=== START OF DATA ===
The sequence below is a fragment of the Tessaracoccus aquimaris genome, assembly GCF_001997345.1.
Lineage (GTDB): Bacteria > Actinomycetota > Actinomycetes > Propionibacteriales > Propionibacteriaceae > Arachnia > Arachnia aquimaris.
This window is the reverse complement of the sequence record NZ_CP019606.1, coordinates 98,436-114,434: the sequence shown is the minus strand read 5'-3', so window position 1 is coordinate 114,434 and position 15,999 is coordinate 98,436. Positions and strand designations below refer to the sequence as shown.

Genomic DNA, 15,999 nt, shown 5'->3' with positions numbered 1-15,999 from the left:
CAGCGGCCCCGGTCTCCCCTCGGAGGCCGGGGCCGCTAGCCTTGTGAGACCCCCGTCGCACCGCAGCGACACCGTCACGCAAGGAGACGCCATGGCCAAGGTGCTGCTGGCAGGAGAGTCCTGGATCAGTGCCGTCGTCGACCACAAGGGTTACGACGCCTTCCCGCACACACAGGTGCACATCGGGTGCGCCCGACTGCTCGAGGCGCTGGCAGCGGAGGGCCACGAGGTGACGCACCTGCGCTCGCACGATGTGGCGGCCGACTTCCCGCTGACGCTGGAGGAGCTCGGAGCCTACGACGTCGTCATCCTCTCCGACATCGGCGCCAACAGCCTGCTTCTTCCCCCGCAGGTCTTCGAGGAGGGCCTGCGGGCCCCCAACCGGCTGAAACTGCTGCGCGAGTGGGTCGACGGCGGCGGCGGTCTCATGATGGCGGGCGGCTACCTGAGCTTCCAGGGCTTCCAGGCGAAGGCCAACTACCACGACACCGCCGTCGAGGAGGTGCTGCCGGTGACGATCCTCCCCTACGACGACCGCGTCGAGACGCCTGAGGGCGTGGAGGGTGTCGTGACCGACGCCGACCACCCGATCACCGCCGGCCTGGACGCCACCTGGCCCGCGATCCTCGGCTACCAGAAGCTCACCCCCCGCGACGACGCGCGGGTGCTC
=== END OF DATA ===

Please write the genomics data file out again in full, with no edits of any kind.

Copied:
The sequence below is a fragment of the Tessaracoccus aquimaris genome, assembly GCF_001997345.1.
Lineage (GTDB): Bacteria > Actinomycetota > Actinomycetes > Propionibacteriales > Propionibacteriaceae > Arachnia > Arachnia aquimaris.
This window is the reverse complement of the sequence record NZ_CP019606.1, coordinates 98,436-114,434: the sequence shown is the minus strand read 5'-3', so window position 1 is coordinate 114,434 and position 15,999 is coordinate 98,436. Positions and strand designations below refer to the sequence as shown.

Genomic DNA, 15,999 nt, shown 5'->3' with positions numbered 1-15,999 from the left:
CAGCGGCCCCGGTCTCCCCTCGGAGGCCGGGGCCGCTAGCCTTGTGAGACCCCCGTCGCACCGCAGCGACACCGTCACGCAAGGAGACGCCATGGCCAAGGTGCTGCTGGCAGGAGAGTCCTGGATCAGTGCCGTCGTCGACCACAAGGGTTACGACGCCTTCCCGCACACACAGGTGCACATCGGGTGCGCCCGACTGCTCGAGGCGCTGGCAGCGGAGGGCCACGAGGTGACGCACCTGCGCTCGCACGATGTGGCGGCCGACTTCCCGCTGACGCTGGAGGAGCTCGGAGCCTACGACGTCGTCATCCTCTCCGACATCGGCGCCAACAGCCTGCTTCTTCCCCCGCAGGTCTTCGAGGAGGGCCTGCGGGCCCCCAACCGGCTGAAACTGCTGCGCGAGTGGGTCGACGGCGGCGGCGGTCTCATGATGGCGGGCGGCTACCTGAGCTTCCAGGGCTTCCAGGCGAAGGCCAACTACCACGACACCGCCGTCGAGGAGGTGCTGCCGGTGACGATCCTCCCCTACGACGACCGCGTCGAGACGCCTGAGGGCGTGGAGGGTGTCGTGACCGACGCCGACCACCCGATCACCGCCGGCCTGGACGCCACCTGGCCCGCGATCCTCGGCTACCAGAAGCTCACCCCCCGCGACGACGCGCGGGTGCTC